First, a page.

Correct Way of Calculating Elapsed Time in Java

Calculating Elapsed Time

The main reason why you want to know the elapsed time of the method executions is to identify bottlenecks and long running methods, or simply if you want to let your management see how awesomely fast your methods are.

If you are measuring elapsed time, and you want it to be correct, you must use System.nanoTime(). You cannot use System.currentTimeMillis(), unless you don’t mind your result being wrong.

Difference between nanoTime and CurrentTimeMillis

The purpose of nanoTime is to measure elapsed time, and the purpose of currentTimeMillis is to measure wall-clock time. As these are designed for specific reasons, it is important to choose the right one for your needs. The reason is that no computer’s clock is perfect. It is sometimes off and periodically needs to be corrected. This correction might either happen manually, or in the case of most machines, there’s a process that runs and continually issues small corrections to the system clock or wall-clock. These shifts tend to happen often. Another such correction happens whenever there is a leap second.

Since nanoTime’s purpose is to measure elapsed time, it is unaffected by any of these small corrections. It is what you want to use for calculating elapsed time.

You may think, “So what? This will not matter that much”, to which I say, maybe not, but overall, isn’t correct code just better than incorrect code? Besides, nanoTime is shorter to type anyway.

Basic Elapsed Time Calculation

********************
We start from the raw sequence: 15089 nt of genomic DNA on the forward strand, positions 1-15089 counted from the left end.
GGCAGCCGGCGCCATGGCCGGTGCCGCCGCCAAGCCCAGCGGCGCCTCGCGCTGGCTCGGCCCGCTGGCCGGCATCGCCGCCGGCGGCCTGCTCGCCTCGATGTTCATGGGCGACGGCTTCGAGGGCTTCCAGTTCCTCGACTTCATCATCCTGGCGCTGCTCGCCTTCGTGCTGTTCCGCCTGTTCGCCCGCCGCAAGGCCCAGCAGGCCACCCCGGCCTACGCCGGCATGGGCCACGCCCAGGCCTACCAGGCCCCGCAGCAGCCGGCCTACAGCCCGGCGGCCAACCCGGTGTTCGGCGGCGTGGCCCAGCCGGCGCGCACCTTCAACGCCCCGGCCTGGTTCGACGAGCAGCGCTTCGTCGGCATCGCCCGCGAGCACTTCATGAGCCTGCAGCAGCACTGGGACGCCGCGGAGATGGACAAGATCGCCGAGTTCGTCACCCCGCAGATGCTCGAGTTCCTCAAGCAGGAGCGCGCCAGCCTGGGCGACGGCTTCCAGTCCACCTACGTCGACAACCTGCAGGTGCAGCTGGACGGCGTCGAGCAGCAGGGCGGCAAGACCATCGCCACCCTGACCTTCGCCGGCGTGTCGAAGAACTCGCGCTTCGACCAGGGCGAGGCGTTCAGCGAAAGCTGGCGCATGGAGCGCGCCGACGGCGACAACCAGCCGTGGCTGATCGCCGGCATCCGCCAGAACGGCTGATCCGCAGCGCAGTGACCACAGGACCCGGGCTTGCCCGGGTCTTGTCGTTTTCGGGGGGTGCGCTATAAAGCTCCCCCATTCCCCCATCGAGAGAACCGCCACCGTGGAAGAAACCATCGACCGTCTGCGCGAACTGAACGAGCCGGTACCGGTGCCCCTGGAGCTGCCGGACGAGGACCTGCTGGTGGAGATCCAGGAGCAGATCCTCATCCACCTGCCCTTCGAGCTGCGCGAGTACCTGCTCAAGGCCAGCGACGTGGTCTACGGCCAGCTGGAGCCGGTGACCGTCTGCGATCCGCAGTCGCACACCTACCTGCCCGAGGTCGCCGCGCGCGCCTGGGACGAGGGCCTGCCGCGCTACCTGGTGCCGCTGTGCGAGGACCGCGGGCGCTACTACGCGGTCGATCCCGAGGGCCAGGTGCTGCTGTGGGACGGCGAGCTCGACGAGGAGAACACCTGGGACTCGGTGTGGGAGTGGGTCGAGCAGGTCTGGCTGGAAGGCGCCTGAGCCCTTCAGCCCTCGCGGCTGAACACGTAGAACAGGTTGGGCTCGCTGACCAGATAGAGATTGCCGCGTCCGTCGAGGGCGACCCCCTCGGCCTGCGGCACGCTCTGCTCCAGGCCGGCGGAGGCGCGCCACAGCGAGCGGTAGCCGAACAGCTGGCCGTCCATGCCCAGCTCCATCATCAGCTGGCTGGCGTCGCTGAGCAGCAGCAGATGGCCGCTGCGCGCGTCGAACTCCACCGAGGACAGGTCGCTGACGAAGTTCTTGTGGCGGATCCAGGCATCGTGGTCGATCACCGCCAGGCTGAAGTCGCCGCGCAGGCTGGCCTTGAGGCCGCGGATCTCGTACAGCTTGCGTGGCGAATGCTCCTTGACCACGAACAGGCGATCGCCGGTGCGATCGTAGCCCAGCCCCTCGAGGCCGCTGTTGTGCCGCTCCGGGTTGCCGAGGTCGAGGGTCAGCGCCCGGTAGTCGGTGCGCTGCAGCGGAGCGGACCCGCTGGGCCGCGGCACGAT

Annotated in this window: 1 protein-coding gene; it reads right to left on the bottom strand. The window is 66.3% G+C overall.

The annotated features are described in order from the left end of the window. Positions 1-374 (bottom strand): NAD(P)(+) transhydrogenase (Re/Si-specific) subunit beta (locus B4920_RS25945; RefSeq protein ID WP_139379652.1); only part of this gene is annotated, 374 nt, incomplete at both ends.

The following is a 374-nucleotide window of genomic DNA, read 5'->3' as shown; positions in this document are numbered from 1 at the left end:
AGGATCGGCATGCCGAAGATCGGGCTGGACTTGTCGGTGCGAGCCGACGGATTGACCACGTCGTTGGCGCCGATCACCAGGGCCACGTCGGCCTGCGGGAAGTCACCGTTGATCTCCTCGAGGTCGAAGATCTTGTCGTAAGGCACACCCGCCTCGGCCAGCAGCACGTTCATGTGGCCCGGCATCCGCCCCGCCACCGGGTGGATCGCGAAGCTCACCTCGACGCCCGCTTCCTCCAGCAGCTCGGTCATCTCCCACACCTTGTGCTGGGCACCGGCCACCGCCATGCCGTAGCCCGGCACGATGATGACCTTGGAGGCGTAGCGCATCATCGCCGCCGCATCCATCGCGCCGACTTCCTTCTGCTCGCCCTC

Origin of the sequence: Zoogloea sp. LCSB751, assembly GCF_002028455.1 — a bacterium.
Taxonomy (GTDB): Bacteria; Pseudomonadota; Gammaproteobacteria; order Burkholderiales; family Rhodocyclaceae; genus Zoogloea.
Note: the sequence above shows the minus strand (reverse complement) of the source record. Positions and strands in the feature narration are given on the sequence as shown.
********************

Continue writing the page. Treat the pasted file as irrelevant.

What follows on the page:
Calculating elapsed time basically comes down to start a timer just before the method execution and at the end of the method execution. You stop the timer and calculate the difference. Here is a basic example to calculate the elapsed time.

package com.memorynotfound.time;

import java.util.concurrent.TimeUnit;

public class ElapsedTime {

    public static void main(String... args) throws InterruptedException {
        long startTime = System.nanoTime();
        Thread.sleep(1000 * 10);
        long difference = System.nanoTime() - startTime;
        System.out.println("Total execution time: " +
                String.format("%d min, %d sec",
                        TimeUnit.NANOSECONDS.toSeconds(difference) -

Calculating Elapsed time Between two Dates

Here is a method to calculate the elapsed time between two dates. It calculates the difference between two dates and puts the result in a HashMap containing all the TimeUnits.

package com.memorynotfound;

import java.util.*;
import java.util.concurrent.TimeUnit;

public class ElapsedTimeBetweenDates {

    public static void main(String []args) {
        Date startDateTime = new Date(System.currentTimeMillis() - 123456789);
        Date endDateTime = new Date();

        Map<TimeUnit,Long> result = computeDiff(startDateTime, endDateTime);

        System.out.println("Days: " + result.get(TimeUnit.DAYS));
        System.out.println("Hours: " + result.get(TimeUnit.HOURS));
        System.out.println("Minutes: " + result.get(TimeUnit.MINUTES));